“Yes, they were,” the Patriarch agreed, stalking forward. “Because they both worked for the dragons. Because, intentional or not, they chose to serve evil and turn their backs on their fellow man.” He gave me another look of pity and loathing. “Your parents were dragon servants, soldier. They were employees of Talon.”

  He came at me hard, lunging across the flats, his sword a streak of metal through the air. Still dazed from having my entire world shattered, I barely got my blade up in time to parry. The Patriarch’s sword screeched as it hammered into mine, sending vibrations up my arm. I staggered, and the sword clanged against mine again, knocking it away. And then there was a second fiery pain, as the Patriarch’s sword sliced into my leg, cutting through cloth and flesh and biting deep.

  Gasping, I reeled away, scrambling to put distance between myself and the Patriarch, but my leg buckled and I fell, rolling several feet before coming to an agonizing stop. Salt shards cut at my bare arms, burning into scrapes and open wounds, but it was nothing compared to what my leg was feeling at the moment. Blood blossomed over my jeans, warm and sluggish, staining the material black.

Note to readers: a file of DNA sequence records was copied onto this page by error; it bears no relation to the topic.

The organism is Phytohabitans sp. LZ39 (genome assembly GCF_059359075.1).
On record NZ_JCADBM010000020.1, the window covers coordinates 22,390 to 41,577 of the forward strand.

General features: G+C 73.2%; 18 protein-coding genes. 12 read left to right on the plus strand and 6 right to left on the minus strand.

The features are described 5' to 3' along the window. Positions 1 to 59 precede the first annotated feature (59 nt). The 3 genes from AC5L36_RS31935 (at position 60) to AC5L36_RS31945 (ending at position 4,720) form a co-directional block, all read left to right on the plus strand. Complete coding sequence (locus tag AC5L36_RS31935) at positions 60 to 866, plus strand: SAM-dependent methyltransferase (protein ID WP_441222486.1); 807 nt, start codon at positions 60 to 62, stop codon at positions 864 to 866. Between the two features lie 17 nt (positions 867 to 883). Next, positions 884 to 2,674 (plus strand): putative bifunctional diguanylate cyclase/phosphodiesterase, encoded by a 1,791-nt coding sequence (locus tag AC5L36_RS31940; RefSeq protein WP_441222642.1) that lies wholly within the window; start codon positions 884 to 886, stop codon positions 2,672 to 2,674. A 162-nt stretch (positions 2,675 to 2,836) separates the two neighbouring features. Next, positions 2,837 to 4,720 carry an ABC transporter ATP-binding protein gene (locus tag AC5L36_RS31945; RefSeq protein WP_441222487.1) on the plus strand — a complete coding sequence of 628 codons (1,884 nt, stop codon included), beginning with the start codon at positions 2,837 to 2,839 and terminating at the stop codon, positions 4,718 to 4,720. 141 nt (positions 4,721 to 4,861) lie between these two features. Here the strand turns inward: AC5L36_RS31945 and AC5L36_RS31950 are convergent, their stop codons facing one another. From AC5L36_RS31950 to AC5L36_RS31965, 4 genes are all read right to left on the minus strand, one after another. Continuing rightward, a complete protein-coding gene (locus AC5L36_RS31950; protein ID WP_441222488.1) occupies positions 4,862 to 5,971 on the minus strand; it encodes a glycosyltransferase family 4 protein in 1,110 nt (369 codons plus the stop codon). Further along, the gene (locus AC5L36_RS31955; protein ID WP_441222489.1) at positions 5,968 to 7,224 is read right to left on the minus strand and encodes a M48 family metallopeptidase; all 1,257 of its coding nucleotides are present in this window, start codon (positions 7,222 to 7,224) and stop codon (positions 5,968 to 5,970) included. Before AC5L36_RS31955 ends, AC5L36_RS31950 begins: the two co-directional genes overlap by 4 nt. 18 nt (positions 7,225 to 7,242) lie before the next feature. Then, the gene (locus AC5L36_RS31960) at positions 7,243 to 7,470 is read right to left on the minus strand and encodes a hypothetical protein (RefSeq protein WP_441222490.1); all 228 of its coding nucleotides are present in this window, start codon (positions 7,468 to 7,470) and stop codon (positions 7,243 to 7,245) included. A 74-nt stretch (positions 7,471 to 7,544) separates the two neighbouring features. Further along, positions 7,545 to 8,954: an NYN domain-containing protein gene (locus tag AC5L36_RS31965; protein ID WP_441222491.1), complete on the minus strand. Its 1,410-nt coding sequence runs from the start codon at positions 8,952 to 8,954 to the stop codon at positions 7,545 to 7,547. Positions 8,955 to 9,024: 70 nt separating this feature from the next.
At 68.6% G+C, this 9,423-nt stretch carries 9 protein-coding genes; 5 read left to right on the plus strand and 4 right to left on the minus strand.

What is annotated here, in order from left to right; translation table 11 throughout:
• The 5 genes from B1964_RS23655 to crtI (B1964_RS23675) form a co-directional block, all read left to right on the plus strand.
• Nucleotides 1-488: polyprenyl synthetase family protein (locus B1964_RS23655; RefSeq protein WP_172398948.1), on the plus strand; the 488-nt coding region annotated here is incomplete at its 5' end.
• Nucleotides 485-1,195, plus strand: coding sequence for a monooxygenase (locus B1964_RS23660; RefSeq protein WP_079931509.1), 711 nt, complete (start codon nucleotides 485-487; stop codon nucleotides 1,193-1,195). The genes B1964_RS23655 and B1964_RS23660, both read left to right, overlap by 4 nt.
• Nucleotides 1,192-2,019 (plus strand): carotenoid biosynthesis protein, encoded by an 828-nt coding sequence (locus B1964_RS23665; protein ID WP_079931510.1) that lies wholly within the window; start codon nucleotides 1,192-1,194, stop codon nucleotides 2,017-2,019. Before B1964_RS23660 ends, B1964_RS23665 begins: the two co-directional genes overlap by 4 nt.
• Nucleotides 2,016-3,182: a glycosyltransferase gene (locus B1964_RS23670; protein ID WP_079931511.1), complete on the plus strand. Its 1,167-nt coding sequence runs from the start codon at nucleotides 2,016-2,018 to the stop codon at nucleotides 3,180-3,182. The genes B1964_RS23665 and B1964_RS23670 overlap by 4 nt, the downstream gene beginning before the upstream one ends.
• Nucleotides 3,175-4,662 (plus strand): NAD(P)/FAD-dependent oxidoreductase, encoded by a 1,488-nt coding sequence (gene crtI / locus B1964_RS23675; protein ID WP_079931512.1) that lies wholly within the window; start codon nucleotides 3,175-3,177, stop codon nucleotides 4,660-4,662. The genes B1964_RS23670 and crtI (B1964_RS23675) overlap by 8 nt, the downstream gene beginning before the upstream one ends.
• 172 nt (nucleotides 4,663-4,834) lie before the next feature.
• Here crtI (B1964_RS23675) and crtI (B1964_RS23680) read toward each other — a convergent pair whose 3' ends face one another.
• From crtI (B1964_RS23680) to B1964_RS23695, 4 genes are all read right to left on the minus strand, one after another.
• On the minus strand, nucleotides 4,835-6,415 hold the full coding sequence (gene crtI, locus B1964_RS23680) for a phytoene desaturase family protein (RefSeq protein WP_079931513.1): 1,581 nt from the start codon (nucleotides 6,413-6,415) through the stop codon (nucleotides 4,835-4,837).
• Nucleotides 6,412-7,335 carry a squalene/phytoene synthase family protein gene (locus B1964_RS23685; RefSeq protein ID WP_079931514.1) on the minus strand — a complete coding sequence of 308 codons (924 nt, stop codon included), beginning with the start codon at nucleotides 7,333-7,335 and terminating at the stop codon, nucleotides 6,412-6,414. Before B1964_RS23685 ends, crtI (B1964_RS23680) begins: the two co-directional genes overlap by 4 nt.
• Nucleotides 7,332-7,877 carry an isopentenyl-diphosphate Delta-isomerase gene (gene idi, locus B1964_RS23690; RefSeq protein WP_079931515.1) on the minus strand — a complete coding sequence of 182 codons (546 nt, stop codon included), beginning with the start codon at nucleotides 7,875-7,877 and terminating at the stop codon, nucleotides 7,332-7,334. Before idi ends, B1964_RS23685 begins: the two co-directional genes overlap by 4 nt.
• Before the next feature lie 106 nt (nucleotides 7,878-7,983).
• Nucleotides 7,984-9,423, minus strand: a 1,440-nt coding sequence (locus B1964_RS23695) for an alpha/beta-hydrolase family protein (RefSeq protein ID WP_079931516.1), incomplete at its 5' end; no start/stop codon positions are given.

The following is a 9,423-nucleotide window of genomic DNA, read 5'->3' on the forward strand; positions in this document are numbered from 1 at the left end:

Gripping my sword, I looked around for the Patriarch, but he hadn’t pursued. He watched me stagger upright with a triumphant look in his eyes. One way or another, he knew the fight was nearly done. Clenching my teeth as my torn muscles screamed in protest, I planted my feet and raised my sword, facing the Patriarch again.

  “It’s over, Sebastian,” he stated, walking forward. “Do you have any final words before I send you to hell?”

  Something clicked in my head, and for a second, the world seemed to stop. A memory, jarred loose from the shadows of my mind.

  The dragon loomed overhead, dark and terrifying, yellow eyes glowing in the smoke and the gloom. It was close enough for me to see every scale on its massive body, smell the sulfur and ash that clung to it, feel the hot breath curling from huge, fang-filled jaws. It gazed down with impassive gold eyes, a nightmare creature regarding the small boy and his mother at its feet. It blinked once, rumbled deep in its belly and stepped aside, dismissing us. And then, everything fragmented.

  A burst of gunfire.

  My mother jerking up with a gasp, then falling on top of me.

  The howls and screams of the dragon, mixed with more chattering gunfire, the shouting of men and the hiss of fire being extinguished by the rain.